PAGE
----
Ebola readiness exercise at National Isolation Unit Dublin

Mater hospital’s major incident plan to be put to the test today

The Mater Hospital Dublin where the National Isolation Unit is located. Photograph: Frank Miller

The Mater Hospital Dublin where the National Isolation Unit is located. Photograph: Frank Miller

 

A test of the National Isolation Unit’s ability to cope with a case of Ebola will be carried out at the Mater hospital in Dublin on Wednesday.

The major incident simulation will be based on a scenario where an individual presents at the hospital with a suspected case of the disease.

It follows an incident last week where a woman was taken by ambulance and Garda escort from west Dublin to the isolation unit at the Mater, having complained of fever symptoms following a recent visit to Nigeria.

A hospital spokeswoman confirmed the woman had been admitted and was assessed as “low risk” for Ebola, but shortly after the Health Service Executive issued a statement saying this had been ruled out.

Streets surrounding the hospital were cordoned off for more than two hours, during the scare.

Following this incident, the Irish Association for Emergency Medicine said it was concerned about the Government’s preparedness for any Ebola cases given the chronic overcrowding in many hospitals.

“Incident planning

” In a statement on Tuesday, the Mater said it was conducting the exercise as part of its “major incident planning”. The exercise would involve “all services that might potentially be called upon to assist with the evaluation and management of a potential admission to the National Isolation Unit”.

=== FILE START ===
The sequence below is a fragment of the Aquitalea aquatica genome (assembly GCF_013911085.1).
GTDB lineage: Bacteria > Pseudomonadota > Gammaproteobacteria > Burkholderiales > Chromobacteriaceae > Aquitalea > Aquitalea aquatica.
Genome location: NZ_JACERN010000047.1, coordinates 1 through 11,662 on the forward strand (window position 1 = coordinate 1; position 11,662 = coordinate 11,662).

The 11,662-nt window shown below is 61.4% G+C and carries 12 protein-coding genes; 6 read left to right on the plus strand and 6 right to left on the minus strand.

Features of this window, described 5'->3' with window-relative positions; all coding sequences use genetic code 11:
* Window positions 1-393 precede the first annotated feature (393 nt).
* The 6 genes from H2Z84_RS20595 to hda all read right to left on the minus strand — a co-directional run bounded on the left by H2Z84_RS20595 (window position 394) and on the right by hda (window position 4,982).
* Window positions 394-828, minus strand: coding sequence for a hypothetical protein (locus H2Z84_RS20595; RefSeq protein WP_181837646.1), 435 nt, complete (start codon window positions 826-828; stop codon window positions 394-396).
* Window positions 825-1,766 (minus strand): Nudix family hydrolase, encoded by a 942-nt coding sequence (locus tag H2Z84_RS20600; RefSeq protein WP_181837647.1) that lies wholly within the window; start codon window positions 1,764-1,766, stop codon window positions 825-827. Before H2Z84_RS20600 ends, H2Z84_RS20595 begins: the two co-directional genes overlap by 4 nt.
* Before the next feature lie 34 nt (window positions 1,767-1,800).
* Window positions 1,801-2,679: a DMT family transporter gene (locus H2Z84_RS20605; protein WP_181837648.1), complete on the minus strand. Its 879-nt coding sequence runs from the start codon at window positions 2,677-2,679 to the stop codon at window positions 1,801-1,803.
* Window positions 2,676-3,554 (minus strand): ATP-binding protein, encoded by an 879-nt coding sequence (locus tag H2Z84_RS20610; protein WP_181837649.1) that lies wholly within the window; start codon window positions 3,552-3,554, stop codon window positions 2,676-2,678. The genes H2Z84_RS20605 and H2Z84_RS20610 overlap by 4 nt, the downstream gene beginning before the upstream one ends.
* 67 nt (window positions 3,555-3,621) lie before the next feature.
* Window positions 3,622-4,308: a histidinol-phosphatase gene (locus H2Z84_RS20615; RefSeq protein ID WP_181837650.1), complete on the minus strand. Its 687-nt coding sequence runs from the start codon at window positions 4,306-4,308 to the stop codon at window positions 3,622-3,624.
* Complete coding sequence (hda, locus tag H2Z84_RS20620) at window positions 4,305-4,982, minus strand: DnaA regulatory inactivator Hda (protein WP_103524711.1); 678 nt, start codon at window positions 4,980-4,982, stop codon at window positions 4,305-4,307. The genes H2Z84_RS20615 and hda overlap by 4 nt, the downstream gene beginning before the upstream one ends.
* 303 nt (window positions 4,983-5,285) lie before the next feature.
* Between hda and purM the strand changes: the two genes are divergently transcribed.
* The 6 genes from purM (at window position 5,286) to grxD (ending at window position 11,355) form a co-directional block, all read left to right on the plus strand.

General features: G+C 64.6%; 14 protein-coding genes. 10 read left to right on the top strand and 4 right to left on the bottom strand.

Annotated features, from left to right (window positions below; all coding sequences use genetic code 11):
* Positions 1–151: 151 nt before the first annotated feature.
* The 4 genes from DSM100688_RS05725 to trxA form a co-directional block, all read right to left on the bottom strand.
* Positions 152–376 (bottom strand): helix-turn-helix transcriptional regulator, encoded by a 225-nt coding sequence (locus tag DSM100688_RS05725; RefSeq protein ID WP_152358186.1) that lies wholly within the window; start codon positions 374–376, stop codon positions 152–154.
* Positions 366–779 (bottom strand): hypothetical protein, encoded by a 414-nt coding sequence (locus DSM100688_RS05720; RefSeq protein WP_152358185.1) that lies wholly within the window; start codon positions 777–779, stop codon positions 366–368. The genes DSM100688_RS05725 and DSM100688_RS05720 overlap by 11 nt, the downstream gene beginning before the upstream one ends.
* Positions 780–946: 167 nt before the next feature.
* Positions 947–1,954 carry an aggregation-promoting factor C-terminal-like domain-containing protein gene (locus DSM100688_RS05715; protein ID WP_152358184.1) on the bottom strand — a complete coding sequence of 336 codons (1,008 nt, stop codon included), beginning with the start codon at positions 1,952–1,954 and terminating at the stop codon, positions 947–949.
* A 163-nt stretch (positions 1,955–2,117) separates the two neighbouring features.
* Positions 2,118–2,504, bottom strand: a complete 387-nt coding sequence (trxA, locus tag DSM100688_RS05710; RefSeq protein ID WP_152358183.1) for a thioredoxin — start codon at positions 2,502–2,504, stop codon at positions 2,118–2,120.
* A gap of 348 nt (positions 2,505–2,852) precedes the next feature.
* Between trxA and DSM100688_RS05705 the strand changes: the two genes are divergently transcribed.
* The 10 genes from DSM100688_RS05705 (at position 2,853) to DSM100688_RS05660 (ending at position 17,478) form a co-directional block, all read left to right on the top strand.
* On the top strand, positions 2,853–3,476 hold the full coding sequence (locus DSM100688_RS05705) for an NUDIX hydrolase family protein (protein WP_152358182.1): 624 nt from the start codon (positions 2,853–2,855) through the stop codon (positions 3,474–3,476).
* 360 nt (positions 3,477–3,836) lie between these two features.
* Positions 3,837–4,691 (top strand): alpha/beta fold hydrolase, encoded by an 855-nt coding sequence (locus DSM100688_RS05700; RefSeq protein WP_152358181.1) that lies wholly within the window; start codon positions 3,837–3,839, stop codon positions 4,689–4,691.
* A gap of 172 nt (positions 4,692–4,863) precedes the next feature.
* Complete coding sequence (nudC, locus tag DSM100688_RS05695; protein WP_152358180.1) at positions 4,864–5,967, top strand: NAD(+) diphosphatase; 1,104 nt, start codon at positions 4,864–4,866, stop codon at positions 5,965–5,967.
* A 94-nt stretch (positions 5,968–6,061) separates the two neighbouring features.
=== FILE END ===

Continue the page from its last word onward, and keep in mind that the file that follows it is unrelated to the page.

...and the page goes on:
The test will take place between noon and 5pm and will involve hospital staff as well as HSE ambulance services, Dublin Fire Brigade Ambulance and the Garda.

Berkeley Road, the main access road for the unit, will be cordoned off by the Garda for about 20-30 minutes, but the time this closure will be implemented has not been specified.

“Supervised evaluation of ambulance and hospital staff will take place at all stages of this exercise to ensure that a potential patient is safely managed and the staff are well versed in the procedures that are necessary to ensure the safety of all involved,” the hospital said.

“There will be minimal, if any, disruption to the day-to- day running of the hospital. The HSE and all relevant parties have been informed,” it added.

The HSE has said the risk of a case of Ebola being brought into Ireland is low.